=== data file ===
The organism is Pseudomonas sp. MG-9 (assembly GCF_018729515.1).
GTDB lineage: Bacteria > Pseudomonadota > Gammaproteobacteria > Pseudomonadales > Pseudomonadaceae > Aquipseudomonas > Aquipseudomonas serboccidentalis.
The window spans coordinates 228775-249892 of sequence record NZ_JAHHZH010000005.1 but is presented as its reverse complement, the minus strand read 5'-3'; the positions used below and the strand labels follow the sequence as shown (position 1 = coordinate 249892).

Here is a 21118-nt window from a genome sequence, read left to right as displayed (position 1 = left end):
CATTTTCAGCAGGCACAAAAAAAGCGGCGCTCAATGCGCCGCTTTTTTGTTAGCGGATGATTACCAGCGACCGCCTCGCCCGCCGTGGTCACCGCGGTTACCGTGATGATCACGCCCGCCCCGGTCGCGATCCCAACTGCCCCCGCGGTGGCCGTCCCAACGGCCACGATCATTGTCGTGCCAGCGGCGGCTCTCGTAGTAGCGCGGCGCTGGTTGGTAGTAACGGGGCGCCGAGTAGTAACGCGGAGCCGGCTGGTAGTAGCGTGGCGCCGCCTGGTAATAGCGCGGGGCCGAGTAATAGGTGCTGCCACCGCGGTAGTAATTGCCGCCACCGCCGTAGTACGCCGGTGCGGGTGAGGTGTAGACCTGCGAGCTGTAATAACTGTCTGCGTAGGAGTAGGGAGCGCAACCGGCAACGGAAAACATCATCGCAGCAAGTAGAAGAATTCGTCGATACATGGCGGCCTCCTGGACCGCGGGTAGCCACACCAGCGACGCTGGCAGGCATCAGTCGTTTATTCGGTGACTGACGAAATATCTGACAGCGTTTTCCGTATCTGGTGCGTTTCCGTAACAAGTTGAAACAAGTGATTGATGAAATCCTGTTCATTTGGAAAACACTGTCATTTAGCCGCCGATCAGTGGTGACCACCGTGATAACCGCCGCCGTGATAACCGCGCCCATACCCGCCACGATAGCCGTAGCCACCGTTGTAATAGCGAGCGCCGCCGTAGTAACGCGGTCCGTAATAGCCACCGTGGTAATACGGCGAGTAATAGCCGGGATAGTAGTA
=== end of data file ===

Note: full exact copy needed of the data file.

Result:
The organism is Pseudomonas sp. MG-9 (assembly GCF_018729515.1).
GTDB lineage: Bacteria > Pseudomonadota > Gammaproteobacteria > Pseudomonadales > Pseudomonadaceae > Aquipseudomonas > Aquipseudomonas serboccidentalis.
The window spans coordinates 228775-249892 of sequence record NZ_JAHHZH010000005.1 but is presented as its reverse complement, the minus strand read 5'-3'; the positions used below and the strand labels follow the sequence as shown (position 1 = coordinate 249892).

Here is a 21118-nt window from a genome sequence, read left to right as displayed (position 1 = left end):
CATTTTCAGCAGGCACAAAAAAAGCGGCGCTCAATGCGCCGCTTTTTTGTTAGCGGATGATTACCAGCGACCGCCTCGCCCGCCGTGGTCACCGCGGTTACCGTGATGATCACGCCCGCCCCGGTCGCGATCCCAACTGCCCCCGCGGTGGCCGTCCCAACGGCCACGATCATTGTCGTGCCAGCGGCGGCTCTCGTAGTAGCGCGGCGCTGGTTGGTAGTAACGGGGCGCCGAGTAGTAACGCGGAGCCGGCTGGTAGTAGCGTGGCGCCGCCTGGTAATAGCGCGGGGCCGAGTAATAGGTGCTGCCACCGCGGTAGTAATTGCCGCCACCGCCGTAGTACGCCGGTGCGGGTGAGGTGTAGACCTGCGAGCTGTAATAACTGTCTGCGTAGGAGTAGGGAGCGCAACCGGCAACGGAAAACATCATCGCAGCAAGTAGAAGAATTCGTCGATACATGGCGGCCTCCTGGACCGCGGGTAGCCACACCAGCGACGCTGGCAGGCATCAGTCGTTTATTCGGTGACTGACGAAATATCTGACAGCGTTTTCCGTATCTGGTGCGTTTCCGTAACAAGTTGAAACAAGTGATTGATGAAATCCTGTTCATTTGGAAAACACTGTCATTTAGCCGCCGATCAGTGGTGACCACCGTGATAACCGCCGCCGTGATAACCGCGCCCATACCCGCCACGATAGCCGTAGCCACCGTTGTAATAGCGAGCGCCGCCGTAGTAACGCGGTCCGTAATAGCCACCGTGGTAATACGGCGAGTAATAGCCGGGATAGTAGTA